"What I need is a good defense"
The recent sales surge in Apple's year old album (Dance Fever, 1997) indicates that "Criminal" has hit a nerve with the record buying public. The question is--what nerve did it hit and in whom? If Madonna is declared a positive role model for adolescent girls because of her defiant, take-charge stance in her videos, then what can be said about Apple's influence on her fans and her peers? The images in "Criminal" represent a step back to the early "women-as-sexual-backdrop" origins of music video. Apple presents herself as a sexual victim and then invites the audience to take part in the assault. This video come-on is even more shocking when the viewer knows something of Apple's actual sexual history, which by now, thanks to MTV, has become a vital part of Apple's press package.
Of course all of this would be moot if "Criminal" wasn't effectively shot and edited. Romanek creates a dream-like, almost hypnotic effect in his video interpretation of a not particularly memorable song. And of course, Apple's gawky, adolescent sex appeal is a vital part of the equation. The question now is whether Apple will mature and use the career momentum supplied by "Criminal" to push for more positive images of herself and women in general in her future videos. If Apple continues to play on her video sex appeal to sell her music than she is likely doomed to a short and turbulent career.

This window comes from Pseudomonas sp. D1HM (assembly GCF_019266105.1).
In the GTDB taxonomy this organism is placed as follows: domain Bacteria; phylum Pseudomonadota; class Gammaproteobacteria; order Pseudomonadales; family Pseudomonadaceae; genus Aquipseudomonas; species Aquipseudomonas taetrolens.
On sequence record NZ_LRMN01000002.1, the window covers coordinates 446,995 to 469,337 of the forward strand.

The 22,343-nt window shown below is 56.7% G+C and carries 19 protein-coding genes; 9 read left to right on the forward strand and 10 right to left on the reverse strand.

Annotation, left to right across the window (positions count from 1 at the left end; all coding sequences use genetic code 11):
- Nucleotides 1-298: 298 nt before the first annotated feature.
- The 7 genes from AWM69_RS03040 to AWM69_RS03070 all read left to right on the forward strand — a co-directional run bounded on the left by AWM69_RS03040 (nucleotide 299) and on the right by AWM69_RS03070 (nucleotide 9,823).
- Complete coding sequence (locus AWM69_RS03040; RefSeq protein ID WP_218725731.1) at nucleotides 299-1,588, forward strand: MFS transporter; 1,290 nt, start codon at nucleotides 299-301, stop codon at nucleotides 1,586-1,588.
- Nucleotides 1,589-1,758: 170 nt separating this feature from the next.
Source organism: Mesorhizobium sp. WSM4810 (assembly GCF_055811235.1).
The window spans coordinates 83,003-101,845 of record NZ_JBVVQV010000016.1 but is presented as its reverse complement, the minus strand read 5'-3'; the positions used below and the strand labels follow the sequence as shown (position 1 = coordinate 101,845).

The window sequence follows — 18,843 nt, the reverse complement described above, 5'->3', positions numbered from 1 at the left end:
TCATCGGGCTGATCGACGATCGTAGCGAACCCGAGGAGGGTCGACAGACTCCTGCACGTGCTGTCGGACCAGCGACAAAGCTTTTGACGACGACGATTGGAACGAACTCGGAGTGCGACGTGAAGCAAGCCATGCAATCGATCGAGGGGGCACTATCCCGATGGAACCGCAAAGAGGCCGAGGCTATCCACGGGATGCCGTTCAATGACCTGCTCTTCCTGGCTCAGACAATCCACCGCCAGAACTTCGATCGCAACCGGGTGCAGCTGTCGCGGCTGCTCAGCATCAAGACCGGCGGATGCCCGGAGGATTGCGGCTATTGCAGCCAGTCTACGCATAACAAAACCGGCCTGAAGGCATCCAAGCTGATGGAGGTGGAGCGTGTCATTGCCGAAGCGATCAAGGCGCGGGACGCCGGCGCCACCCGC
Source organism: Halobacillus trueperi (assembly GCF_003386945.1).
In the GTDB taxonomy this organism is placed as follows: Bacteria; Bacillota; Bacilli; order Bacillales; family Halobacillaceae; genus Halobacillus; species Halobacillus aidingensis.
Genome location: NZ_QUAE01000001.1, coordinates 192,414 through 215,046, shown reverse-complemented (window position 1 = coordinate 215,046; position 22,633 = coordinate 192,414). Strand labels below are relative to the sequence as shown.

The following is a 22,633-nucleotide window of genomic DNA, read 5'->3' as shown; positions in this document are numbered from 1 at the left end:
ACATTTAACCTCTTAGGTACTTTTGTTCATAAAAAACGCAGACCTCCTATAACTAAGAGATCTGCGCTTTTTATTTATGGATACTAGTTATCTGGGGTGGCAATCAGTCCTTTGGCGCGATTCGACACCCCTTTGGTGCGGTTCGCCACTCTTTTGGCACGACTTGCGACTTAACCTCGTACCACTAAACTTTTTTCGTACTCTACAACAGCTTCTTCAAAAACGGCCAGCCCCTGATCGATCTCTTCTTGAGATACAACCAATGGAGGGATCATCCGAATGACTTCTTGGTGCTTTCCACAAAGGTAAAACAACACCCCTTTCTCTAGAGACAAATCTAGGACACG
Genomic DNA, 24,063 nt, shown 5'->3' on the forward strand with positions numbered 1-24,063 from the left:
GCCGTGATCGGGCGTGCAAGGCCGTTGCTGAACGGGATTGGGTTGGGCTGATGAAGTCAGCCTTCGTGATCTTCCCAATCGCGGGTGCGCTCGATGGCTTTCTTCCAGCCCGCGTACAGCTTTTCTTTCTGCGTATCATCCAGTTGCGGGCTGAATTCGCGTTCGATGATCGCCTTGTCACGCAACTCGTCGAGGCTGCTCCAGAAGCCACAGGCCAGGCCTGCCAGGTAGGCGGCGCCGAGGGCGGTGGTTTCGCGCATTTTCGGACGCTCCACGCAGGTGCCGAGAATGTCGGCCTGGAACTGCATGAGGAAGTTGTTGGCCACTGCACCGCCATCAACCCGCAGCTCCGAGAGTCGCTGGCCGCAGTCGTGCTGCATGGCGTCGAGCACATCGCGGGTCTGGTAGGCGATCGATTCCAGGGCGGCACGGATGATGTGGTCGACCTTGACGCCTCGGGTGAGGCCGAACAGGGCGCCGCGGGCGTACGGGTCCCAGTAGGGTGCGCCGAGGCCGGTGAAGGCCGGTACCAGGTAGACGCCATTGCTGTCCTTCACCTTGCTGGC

page 4 of 4
Go to bibliography.
Get the complete lyrics for "Criminal"
and download a sound clip,
courtesy of the Fiona Apple Home Page at Epic.
Mark Zeltner received his Ph. D. in Communications from The University of Missouri-Columbia. He currently teaches Mass Communications at Wilson College in Chambersburg, PA. He can be reached at firstname.lastname@example.org or at Wilson College, 1015 Philadelphia Avenue, Chambersburg, PA, 17201.